Measles outbreak a reminder to future moms: Get vaccinated
The recent measles outbreak may have sown confusion among pregnant women worried about their developing babies, but state health officials want to set the record straight.
While the outbreak was small in scope, it continues to grow. Salt Lake Valley Health Department announced three new confirmed cases on Tuesday, bringing the total number of infected to nine. And it's too early to say whether the outbreak is nearing an end, health officials say.
It still could pose harm to women of childbearing age, said Robert Rolfs, chief medical officer at the Utah Department of Health. "So we are encouraging all women who are or could become pregnant to check with their heath care providers to make sure they have received the two doses of the measles, mumps and rubella [MMR] vaccine."
Many women born before 1989, the date when health officials began recommending a second dose of the MMR vaccine, are not fully vaccinated. This puts them at greater risk of catching the measles, which like the mumps, can cause such complications as miscarriage. Of special concern is the rubella virus, which has been shown to increase the risk for birth defects.
When a woman gets rubella during her pregnancy, her baby is at risk to have "congenital [present at birth] rubella syndrome," say health officials. Symptoms include vision loss due to cataracts and other defects of the eye; congenital heart disease; hearing loss; bleeding underneath the skin that resembles bruises; enlargement of the liver and spleen; jaundice; small head size; and developmental delay.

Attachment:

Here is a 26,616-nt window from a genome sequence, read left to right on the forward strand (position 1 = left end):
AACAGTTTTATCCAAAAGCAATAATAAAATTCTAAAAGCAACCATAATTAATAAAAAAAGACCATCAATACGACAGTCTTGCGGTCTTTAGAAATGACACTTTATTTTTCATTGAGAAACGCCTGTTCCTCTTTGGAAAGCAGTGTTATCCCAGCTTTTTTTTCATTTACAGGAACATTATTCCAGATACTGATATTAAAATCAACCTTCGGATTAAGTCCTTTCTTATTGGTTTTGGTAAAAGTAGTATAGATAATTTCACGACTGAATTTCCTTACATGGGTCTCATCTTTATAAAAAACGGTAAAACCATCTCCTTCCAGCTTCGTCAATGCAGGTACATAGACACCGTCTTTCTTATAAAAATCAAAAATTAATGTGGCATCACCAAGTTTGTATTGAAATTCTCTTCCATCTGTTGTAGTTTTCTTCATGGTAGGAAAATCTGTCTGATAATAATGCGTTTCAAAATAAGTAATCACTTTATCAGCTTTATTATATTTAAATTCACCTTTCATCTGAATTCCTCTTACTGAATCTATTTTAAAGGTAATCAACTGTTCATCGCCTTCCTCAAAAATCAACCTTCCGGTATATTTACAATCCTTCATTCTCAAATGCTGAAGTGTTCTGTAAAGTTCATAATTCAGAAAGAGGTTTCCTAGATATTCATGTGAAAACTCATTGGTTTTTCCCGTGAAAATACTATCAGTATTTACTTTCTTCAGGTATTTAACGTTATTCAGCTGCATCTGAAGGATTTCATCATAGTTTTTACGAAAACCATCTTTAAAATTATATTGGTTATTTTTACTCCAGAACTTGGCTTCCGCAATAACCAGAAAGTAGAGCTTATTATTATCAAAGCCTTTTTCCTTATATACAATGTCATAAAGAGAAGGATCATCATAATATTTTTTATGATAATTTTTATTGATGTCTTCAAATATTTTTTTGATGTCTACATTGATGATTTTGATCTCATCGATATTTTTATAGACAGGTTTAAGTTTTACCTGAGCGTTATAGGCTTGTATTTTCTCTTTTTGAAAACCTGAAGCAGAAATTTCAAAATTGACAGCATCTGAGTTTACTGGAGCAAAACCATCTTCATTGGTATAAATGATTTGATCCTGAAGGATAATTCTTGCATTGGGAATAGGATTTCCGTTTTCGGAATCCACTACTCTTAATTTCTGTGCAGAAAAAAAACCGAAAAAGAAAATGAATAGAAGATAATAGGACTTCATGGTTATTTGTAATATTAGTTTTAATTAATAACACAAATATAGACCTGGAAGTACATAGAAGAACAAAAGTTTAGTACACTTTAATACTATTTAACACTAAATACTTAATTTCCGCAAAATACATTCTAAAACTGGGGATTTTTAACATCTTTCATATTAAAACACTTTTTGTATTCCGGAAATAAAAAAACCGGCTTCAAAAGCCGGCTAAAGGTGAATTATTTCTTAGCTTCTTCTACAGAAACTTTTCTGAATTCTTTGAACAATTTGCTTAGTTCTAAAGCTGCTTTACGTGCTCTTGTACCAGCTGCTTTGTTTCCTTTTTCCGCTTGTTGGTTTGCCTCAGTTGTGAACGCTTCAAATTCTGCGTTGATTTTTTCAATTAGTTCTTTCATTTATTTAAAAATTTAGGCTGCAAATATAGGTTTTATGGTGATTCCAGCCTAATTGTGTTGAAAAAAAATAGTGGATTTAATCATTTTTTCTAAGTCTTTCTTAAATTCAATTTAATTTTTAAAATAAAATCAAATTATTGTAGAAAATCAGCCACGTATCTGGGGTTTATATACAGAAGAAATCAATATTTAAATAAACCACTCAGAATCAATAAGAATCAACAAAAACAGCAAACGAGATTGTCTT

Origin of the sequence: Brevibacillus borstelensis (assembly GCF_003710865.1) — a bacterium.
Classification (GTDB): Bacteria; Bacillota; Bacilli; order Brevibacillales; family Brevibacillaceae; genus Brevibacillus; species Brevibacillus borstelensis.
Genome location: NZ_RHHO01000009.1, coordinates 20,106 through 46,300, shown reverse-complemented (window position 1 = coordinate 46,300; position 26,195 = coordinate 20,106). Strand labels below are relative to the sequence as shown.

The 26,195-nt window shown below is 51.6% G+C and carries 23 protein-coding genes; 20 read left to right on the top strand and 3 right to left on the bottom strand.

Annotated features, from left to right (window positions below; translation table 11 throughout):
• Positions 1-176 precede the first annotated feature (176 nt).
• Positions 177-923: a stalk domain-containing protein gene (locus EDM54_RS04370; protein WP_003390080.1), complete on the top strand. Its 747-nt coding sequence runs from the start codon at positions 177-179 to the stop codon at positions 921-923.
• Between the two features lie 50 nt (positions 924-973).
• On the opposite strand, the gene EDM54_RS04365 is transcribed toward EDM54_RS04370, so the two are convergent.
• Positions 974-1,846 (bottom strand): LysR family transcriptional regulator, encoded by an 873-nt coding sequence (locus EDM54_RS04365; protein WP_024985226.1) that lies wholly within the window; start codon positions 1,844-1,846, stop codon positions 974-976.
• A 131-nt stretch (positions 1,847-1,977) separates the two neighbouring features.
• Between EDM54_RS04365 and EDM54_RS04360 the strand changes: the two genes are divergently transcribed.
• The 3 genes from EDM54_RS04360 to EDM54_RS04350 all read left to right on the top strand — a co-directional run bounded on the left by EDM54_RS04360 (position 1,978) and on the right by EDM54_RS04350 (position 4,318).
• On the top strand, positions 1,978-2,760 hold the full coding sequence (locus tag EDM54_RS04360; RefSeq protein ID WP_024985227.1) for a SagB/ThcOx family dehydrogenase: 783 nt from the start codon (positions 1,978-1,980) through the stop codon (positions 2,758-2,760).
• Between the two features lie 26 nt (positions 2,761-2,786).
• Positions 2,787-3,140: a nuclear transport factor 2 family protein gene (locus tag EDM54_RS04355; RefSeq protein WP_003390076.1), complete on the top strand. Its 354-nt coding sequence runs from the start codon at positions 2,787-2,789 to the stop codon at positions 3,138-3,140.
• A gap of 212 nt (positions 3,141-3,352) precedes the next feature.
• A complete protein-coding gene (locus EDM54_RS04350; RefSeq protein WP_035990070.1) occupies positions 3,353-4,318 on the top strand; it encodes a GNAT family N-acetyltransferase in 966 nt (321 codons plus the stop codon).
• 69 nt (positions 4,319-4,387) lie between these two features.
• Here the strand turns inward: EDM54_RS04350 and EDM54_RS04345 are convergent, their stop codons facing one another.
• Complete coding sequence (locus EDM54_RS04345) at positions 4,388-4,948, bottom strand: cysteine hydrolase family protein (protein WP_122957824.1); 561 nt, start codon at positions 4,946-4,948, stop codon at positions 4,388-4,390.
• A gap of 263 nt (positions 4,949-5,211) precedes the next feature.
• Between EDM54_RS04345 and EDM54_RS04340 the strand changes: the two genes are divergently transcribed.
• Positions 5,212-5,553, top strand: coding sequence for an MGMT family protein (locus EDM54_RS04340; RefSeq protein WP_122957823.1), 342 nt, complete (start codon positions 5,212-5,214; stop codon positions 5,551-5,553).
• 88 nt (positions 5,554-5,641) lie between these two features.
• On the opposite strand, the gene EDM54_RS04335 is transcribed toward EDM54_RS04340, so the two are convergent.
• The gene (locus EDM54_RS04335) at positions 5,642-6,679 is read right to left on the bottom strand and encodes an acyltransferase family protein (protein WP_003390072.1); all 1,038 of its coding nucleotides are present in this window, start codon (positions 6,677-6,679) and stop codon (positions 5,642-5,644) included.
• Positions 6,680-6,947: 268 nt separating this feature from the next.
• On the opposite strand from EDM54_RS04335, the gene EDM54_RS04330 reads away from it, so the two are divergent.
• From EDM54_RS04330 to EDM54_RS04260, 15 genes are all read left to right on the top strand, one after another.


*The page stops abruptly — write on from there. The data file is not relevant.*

The best time to get vaccinated is before conception, said Rolfs. The U.S. Centers for Disease Control recommends avoiding pregnancy for 28 days after immunization with a rubella-containing vaccine.
Still, Julia Robertson, who manages the state's pregnancy risk hot line, has encouraging words for callers who got the MMR vaccine without knowing they were pregnant.
Data from a large sample of women receiving the vaccine during pregnancy show no babies were born with congenital rubella syndrome and there was no increase in the rate of birth defects. Also, new nursing moms who are not immune to measles can get the MMR vaccine because it is safe while breast-feeding, she said.
That said, the safest approach is to get the vaccine before pregnancy, said Robertson. "This is a just a good reminder for women who are thinking of getting pregnant. Eat well, don't drink alcohol, take folic acid, make sure you're up to date on your vaccines, get good exercise so you can make sure you have a healthy baby."
Vaccines and pregnancy
If you're confused about your exposure to drugs or illness during pregnancy, consult your doctor or call Utah's pregnancy risk hot line at 1-800-822-2229.
The hot line, in collaboration with the national Organization of Teratology Information Specialists, is looking for women who have been exposed to influenza, meningitis, or HPV vaccines during their first trimester of pregnancy for a clinical trial.